Detecting pancreatic cancer at an early, asymptomatic stage is a top priority for reducing incidence and mortality of this most fatal disease. MicroRNAs (miRNAs) regulate gene expression and play a critical role in carcinogenesis and cancer progression. In 2014, two blood miRNA-based diagnostic indices capable of distinguishing pancreatic cancer patients from healthy controls and chronic pancreatitis patients (AUC: 0.83 to 0.75) were reported. The utility of these indices for pancreatic cancer early detection, however, has not been evaluated. Recently, we completed a pilot study in which we measured 800 miRNAs in pre-diagnostic plasma samples from 185 pancreatic cancer cases and individually-matched controls selected from the Prostate, Lung, Colorectal and Ovary Cancer Screening Trial (PLCO). We applied the algorithms of the two reported diagnostic indices and found that one index is reasonably effective in discriminating pancreatic cancer patients from controls within 2 years (AUC= 0.73) but not from 2- <5 years (AUC=0.68) before cancer diagnosis. The AUC increased to 0.83 for both <2 years and 2- <5 years prior to cancer diagnosis when 4 miRNAs selected from our own pilot study were applied as the classifier; and for <2 years, further increased to 0.92 when CA19-9 and known risk factors were added to the classifier. To validate these highly promising findings and to evaluate the time window during which the discriminative/predictive miRNAs are most informative for cancer early detection and/or risk assessment, we propose a comprehensive and confirmatory study using additional PLCO resources as well as resources from four prospective cohort studies: the Southern Community Cohort Study (SCCS), the Multiethnic Cohort Study (MEC), the Shanghai Women's Health Study (SWHS), and the Shanghai Men's Health Study (SMHS).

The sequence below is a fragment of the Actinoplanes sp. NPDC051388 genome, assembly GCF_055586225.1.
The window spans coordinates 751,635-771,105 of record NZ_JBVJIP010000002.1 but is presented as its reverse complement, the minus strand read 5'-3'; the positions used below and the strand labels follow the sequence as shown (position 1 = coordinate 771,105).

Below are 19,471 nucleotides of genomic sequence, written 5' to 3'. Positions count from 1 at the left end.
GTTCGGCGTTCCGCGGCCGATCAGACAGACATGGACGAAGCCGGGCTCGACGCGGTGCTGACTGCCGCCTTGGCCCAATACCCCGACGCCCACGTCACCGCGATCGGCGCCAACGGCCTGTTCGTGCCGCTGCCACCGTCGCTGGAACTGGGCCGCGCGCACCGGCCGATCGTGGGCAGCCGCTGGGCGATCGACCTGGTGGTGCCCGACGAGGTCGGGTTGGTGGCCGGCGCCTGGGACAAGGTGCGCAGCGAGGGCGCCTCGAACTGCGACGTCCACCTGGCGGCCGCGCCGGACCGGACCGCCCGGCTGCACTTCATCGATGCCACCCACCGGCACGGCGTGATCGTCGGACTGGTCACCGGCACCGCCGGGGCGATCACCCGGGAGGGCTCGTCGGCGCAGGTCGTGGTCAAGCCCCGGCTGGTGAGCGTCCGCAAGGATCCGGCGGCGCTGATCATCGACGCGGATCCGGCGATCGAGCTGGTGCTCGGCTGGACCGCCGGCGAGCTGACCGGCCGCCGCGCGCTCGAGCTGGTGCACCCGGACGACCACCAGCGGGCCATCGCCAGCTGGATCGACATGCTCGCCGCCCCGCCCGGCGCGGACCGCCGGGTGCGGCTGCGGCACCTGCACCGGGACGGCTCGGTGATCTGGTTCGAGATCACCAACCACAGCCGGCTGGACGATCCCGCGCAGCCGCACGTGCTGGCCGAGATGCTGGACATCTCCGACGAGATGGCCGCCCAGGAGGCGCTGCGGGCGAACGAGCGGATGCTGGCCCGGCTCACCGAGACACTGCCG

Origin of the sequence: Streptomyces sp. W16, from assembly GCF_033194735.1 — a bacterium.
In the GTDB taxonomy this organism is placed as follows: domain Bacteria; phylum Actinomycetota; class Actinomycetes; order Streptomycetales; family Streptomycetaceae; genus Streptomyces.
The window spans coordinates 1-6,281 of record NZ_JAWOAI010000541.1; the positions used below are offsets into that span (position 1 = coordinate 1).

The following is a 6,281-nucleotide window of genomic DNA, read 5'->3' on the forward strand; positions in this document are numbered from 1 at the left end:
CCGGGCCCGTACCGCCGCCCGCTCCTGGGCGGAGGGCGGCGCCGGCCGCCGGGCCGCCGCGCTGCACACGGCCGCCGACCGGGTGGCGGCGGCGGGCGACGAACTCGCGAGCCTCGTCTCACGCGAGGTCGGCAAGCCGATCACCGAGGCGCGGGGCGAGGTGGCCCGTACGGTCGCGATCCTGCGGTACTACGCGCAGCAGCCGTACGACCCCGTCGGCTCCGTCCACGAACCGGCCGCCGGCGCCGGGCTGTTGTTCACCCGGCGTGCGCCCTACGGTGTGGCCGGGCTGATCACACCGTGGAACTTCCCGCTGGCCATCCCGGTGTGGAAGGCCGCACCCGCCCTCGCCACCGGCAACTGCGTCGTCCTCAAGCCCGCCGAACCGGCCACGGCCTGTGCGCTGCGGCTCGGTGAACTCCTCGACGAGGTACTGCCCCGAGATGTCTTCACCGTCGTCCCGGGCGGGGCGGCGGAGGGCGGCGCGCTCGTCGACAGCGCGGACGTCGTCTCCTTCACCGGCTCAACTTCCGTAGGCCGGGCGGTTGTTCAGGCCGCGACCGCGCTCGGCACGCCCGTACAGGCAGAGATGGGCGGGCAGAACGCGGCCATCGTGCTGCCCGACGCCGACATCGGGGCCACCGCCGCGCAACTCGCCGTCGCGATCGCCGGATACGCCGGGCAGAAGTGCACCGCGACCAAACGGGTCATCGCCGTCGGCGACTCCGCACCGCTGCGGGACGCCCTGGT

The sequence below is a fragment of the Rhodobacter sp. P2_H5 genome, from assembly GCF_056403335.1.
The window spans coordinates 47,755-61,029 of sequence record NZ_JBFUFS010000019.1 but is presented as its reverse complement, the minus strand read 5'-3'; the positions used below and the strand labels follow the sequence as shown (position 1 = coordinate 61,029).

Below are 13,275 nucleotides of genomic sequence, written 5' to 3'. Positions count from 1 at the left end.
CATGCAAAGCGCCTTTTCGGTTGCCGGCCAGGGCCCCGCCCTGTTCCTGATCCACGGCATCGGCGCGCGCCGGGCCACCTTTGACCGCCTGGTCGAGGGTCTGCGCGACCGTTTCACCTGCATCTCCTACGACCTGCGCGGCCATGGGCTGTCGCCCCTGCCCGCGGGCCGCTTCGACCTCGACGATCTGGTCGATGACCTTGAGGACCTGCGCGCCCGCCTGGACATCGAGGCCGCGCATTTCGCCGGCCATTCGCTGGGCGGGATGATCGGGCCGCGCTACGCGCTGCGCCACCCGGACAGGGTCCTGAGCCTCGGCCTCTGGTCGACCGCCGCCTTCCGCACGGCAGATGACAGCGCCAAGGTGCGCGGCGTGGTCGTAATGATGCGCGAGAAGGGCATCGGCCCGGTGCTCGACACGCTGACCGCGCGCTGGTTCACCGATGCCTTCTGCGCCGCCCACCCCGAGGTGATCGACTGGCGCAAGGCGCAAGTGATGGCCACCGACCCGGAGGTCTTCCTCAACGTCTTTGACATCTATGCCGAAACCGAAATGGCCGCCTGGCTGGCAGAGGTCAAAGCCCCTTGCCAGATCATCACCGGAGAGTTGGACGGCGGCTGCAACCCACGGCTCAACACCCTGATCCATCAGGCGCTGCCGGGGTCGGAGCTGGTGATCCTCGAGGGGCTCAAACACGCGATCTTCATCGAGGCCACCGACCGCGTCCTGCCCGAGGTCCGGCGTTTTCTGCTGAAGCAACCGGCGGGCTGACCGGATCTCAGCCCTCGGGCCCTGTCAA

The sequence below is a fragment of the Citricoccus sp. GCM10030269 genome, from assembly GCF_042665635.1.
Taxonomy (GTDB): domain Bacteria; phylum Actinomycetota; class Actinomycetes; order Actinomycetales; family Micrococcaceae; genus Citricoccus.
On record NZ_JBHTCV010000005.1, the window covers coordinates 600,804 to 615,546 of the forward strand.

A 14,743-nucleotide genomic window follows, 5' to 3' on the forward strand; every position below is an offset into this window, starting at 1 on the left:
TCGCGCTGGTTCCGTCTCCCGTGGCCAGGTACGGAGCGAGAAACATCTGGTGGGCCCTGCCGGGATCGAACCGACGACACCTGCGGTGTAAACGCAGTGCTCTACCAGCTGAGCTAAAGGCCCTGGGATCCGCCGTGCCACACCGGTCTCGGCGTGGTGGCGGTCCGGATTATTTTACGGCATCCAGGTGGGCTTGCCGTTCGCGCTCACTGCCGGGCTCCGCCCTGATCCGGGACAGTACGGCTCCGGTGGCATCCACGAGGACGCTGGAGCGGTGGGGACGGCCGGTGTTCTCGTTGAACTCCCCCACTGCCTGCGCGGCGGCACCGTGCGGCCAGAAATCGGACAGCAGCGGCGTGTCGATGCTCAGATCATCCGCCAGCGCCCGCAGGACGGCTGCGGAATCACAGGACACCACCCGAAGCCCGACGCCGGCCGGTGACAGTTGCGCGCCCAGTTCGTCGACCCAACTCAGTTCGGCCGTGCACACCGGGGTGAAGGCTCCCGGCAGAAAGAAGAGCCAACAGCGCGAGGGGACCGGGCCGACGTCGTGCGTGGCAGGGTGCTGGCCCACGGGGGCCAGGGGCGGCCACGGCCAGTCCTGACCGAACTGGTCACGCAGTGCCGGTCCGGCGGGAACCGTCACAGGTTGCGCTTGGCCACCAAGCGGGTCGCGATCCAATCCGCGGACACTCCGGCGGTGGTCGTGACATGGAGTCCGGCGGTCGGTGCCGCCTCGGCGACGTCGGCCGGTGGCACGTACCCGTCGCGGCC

Specific aims for the study are: (1) To evaluate all miRNAs showing a significant association with pancreatic cancer risk in our pilot study and from publications in an independent set of 341 case-control pairs using plasma collected within 5 years prior to cancer diagnosis. (2) To evaluate the association of miRNAs replicated in Aim 1 in an independent set of 924 case-control pairs with plasma samples collected >5 years prior to cancer diagnosis by time windows (e.g., 5-9 years and 10+ years). (3) To develop indices for early detection (based on miRNAs showing a stronger association in the time window closer to diagnosis) and risk assessment (based on miRNAs showing a long-term association, e.g., 5+ years prior to cancer diagnosis) using the PLCO data and validate them using samples from the SCCS, SWHS, SMHS and MEC. (4) To assess the added value of monitoring secular changes in levels of replicated miRNAs for cancer early detection using repeated pre-diagnosis plasma samples from the PLCO cases and controls. Performance of miRNA-based indices will be compared to those based on CA19-9 and TIMP1 and known risk factors. Built upon strong pilot data and unique pre-existing resources from cohorts that include multiple ethnic populations, this innovative study has significant potential to generate highly impactful and translatable results.
Pancreatic cancer is one of the most lethal cancers and is often diagnosed at an advanced stage when treatment options are limited and ineffective. The proposed study will comprehensively evaluate the role of miRNAs, the master gene regulators, in early detection and risk assessment of pancreatic cancer. The results of this research can be directly translatable to clinical practice for primary and secondary prevention of pancreatic cancer.